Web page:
|What Does It Mean||To Be A Citizen||In A Democracy?|
Communicating With Elected Officials
The leaders of our country are elected officials. They are made leaders because people vote for them to do the job. Leaders work for the people. That means that we, the people, must communicate with them about what to do. We must let our elected officials know what we think.
Elected officials listen when people who vote for them talk.
They want and need to hear from you. You have the right to
communicate with elected officials who represent you. But
many people do not. Some people feel afraid or do not know
how to tell their elected officials what they think. The information
that follows will help you communicate with your elected officials.
You will find tips for how to:
Why Communicate with Your Elected Officials? There are many reasons to communicate with your elected officials. You may want to:
write a letter pay a visit make a phone call speak at a meeting
But even before you can think of a reason to write, visit, or call your elected officials, you must be informed about what they are doing.
thank them for something they have done. ask them to take some sort of action. let them know how you feel about concerns such as education, crime, taxes or the environment.
Being an informed citizen is always important. It is important for making an informed vote. And, it is important for keeping track of the legislative process. The tips in Part One about making an informed vote can also help you stay informed about what your elected officials are doing now. Remember:
Letters It has been said that the only letter that has no impact is the one that is not written. One of the best ways to let elected officials know what you think is to write a letter. Elected officials can be influenced by peoples' feelings, thoughts and stories. The following tips will help you write your own letter.
Think about what matters to you. Find out what your elected officials are doing about these concerns. Look in newspapers and magazines. Listen to news shows on the radio and TV. Attend meetings where officials speak or work, such as school board meetings, and other town meetings. Talk to other informed citizens.
Make sure your letter is easy to read. You can write it by hand or type it.
Write the greeting of the letter.
Get right to the point.
In the first few sentences, say
Stick to one issue per letter.
For example, you may write:
Support your point.
Use the rest of the letter to tell your thoughts, story, and/or ideas. Make the letter personal to you.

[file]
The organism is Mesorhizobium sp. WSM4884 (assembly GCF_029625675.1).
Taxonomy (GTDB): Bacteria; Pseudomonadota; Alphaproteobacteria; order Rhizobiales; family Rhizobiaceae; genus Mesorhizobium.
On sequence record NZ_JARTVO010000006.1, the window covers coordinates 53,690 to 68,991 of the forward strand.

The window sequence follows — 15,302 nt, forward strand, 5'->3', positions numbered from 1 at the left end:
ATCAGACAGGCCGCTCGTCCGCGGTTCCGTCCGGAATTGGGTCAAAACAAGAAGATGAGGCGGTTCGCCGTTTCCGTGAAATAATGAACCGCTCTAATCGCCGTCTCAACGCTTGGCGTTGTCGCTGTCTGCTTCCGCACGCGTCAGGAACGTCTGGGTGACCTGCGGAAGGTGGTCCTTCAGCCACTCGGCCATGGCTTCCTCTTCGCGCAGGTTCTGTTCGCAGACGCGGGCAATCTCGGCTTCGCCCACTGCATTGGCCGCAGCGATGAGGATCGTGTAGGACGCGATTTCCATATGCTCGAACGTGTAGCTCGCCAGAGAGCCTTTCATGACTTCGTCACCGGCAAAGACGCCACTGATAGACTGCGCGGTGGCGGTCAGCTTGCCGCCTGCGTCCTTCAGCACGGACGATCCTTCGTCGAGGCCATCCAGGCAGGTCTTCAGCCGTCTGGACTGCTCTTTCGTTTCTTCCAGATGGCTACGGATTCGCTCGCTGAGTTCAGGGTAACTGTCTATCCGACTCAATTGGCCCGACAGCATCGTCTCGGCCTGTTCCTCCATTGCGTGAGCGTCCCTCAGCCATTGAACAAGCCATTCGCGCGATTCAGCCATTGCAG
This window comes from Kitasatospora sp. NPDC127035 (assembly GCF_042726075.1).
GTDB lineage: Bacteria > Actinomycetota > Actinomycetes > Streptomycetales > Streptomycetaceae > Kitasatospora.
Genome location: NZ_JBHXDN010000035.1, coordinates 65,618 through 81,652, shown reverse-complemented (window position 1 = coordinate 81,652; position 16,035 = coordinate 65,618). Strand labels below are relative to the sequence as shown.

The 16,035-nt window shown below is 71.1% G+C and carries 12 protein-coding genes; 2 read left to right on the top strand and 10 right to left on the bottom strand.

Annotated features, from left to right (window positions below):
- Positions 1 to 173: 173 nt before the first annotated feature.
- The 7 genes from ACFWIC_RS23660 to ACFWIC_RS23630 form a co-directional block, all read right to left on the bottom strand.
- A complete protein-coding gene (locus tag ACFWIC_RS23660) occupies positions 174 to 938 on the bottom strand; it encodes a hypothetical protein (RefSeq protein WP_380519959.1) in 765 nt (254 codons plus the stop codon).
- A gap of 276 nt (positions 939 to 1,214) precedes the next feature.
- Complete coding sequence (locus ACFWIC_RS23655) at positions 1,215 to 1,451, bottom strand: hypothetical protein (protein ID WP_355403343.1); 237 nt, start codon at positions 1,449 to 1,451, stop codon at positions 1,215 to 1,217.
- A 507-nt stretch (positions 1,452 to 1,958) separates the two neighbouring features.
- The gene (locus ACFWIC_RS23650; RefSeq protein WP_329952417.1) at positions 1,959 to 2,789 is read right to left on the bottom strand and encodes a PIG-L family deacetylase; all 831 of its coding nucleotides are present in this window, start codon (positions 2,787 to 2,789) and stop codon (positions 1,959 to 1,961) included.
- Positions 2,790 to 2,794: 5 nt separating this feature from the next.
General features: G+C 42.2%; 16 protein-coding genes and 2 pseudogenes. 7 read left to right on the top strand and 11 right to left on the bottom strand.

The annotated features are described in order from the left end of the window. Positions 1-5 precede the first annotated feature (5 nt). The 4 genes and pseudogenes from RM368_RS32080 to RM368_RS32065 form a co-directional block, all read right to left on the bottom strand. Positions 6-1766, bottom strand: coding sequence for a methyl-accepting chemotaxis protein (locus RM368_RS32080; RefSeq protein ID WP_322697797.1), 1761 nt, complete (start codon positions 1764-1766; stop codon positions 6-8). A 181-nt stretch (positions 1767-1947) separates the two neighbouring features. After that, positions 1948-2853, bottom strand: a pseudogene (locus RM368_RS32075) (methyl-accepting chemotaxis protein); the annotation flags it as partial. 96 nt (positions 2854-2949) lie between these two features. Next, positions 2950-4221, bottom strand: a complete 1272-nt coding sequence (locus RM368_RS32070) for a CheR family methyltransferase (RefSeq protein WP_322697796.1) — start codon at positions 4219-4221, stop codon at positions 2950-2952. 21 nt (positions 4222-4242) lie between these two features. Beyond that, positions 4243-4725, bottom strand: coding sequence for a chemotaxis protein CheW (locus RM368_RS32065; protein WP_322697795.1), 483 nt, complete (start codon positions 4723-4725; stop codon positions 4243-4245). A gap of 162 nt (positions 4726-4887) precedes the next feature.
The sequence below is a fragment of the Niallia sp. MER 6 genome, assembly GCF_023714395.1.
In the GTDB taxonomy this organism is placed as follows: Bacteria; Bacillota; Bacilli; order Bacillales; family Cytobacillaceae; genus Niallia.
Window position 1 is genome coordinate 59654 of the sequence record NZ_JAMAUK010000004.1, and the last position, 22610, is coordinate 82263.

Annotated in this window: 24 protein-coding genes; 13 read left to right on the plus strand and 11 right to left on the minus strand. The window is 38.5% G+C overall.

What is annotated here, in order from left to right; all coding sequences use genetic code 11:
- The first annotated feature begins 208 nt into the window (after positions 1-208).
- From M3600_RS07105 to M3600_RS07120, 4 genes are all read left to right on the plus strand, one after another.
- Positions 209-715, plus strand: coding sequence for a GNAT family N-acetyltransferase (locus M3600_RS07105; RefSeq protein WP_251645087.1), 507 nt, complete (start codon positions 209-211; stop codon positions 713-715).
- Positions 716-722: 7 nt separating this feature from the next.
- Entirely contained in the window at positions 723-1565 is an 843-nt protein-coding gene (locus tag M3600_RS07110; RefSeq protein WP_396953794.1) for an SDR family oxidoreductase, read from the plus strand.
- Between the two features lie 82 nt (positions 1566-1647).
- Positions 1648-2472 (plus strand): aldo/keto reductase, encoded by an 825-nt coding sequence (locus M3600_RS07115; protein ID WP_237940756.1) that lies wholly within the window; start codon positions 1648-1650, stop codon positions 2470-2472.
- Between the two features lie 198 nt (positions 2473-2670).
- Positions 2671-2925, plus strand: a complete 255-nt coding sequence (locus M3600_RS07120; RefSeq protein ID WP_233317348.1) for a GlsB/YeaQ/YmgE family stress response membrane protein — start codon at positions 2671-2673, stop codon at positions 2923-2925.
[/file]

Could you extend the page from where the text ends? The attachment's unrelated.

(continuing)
Tell the elected official what you would like him or her to do. For example, if you are writing about a bill, say if you want your elected official to vote for or against it.
Do not preach or scold.
Keep it short
Limit your letter to one page.
If you are writing about a bill, know the facts.
If you are writing about a national bill, know the number of it and where it is in Congress. If the bill is in the United States House of Representatives it is called a House bill and has a number like this: HR 1234. If the bill is in the United States Senate it is called a Senate bill and has a number like this: S.1234. To find out where a national bill is in the legislative process, call the Bill Status Office: (202) 225-1772.
If you are writing about a state bill, find out where it is in the Ohio General Assembly. If the bill is in the Ohio House of Representatives, it will be called by a number like this: HB: 1234. If the bill is in the Ohio Senate, it will be called by a number like this: SB: 1234. To find out where a state bill is in the legislative process in Ohio, call Ohio Legislative Information: 1-800-282-0253.
Source: "Questions to Ask", Voluntary Action Center, United Way of Mass. Bay
Know the name and address of the elected official to whom you want to write.
The Honorable (full name)
United States Senate
Washington, DC 20510
The Honorable (full name)If you have any questions about where to send your letter, call Legislative Information: 1-800-688-9889, ext. 9.
United States House of Representatives
Washington, DC 20515
The Honorable (full name)
Senate Office Building
Columbus, OH 43215-4211
The Honorable (full name)If you have any questions about where to send your letter in Ohio, call Legislative Information: 1-800-282-0253.
Ohio House of Representatives
77 S. High Street
Columbus, OH 43266-0603
For information that will help you contact the elected officials in your city or town, check your telephone book.
The Honorable John Doe
Dear Senator Doe,
Thank you for taking the time to read this letter.
Setting up the meeting
Call the elected official's office to set up a meeting time. If you are not able to meet with the elected official in person, you should get a chance to meet with a person who works for her or him This staff person will let the elected official know what you said.
To find the phone number of the elected official that you want to meet with, call Legislative Information:
For national elected officials:
1-800-688-9889 ext. 9
For Ohio elected officials:
For elected officials in your city and town, check your telephone book.
Before you go...
Make sure the elected official you will be meeting with knows why you want to meet. You can tell the person you speak with on the telephone to set up the meeting why you want to talk to the official. Also, let the elected official know who will be at the meeting. If you are going with other people, let the elected official know their names.
At the meeting...
After the meeting...
Before you go..
During your speech...
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